His counsel accompanied him,-men, all of whom were afterwards raised by their talents and learning to the highest posts in their profession.

But neither the culprit nor his advocates attracted so much notice as the accusers. In the midst of the blaze of red drapery, a space had been fitted up with green benches and tables for the Commons. The

with Burke at their head, appeared in full dress. Even Fox, generally so regardless of his appearance, had paid to the illustrous tribunal the compliment of wearing a bag and sword. Pitt had refused


to be one of the conductors of the impeachment. But there stood Fox and Sheridan. There was Burke, in amplitude of comprehension and richness of imagination, superior to every orator, ancient or modern. There appeared the finest gentleman of the age-his face beaming with intelligence and spirit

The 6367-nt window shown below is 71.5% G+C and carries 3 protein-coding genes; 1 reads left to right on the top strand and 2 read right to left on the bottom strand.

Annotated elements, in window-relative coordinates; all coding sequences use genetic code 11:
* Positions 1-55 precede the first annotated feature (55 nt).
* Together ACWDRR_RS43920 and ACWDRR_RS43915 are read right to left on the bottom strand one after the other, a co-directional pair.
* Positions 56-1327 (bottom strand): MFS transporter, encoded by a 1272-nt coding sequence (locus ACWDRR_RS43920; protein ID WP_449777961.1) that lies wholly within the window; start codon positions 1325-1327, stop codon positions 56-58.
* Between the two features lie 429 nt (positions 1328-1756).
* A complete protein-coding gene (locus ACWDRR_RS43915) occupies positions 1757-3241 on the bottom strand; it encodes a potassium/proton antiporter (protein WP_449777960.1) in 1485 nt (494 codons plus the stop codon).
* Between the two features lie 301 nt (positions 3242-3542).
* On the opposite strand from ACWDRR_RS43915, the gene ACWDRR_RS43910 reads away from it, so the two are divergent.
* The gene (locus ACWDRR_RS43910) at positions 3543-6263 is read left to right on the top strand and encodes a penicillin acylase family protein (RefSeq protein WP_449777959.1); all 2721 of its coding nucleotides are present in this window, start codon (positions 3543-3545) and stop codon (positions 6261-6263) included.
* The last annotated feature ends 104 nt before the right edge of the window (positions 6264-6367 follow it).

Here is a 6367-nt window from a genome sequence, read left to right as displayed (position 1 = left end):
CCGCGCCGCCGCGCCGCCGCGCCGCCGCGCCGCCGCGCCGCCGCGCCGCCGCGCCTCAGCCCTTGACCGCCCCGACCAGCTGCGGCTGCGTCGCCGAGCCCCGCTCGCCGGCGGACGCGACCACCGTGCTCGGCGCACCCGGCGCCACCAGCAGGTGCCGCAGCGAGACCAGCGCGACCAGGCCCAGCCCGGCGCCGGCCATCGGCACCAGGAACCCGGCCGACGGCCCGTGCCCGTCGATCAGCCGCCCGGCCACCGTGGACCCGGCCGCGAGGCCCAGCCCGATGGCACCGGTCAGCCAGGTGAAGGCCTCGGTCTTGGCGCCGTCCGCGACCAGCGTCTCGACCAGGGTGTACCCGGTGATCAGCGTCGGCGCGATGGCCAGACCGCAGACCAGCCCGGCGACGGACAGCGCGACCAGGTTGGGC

-the ingenious, the high-souled Windham. Nor, though surrounded by such men, did the youngest manager pass unnoticed. Those who have listened with delight, till the morning sun shone on the tapestries of the House of Lords, to the lofty and animated eloquence of Charles Earl Grey, are able to form some estimate of the powers of a race of men among whom he was not the foremost.



Con-tin'gen-cies, no......tangěre. Re-ligʻion, N..............legare. Re-member, v............memor. Cir'cum-stan-ces, n.....stāre, Sum'moned, v............monēre. The late Rev. Legh Richmond was once speaking at a meeting at Edinburgh, for the advancement of religion among sailors, when he related the following facts :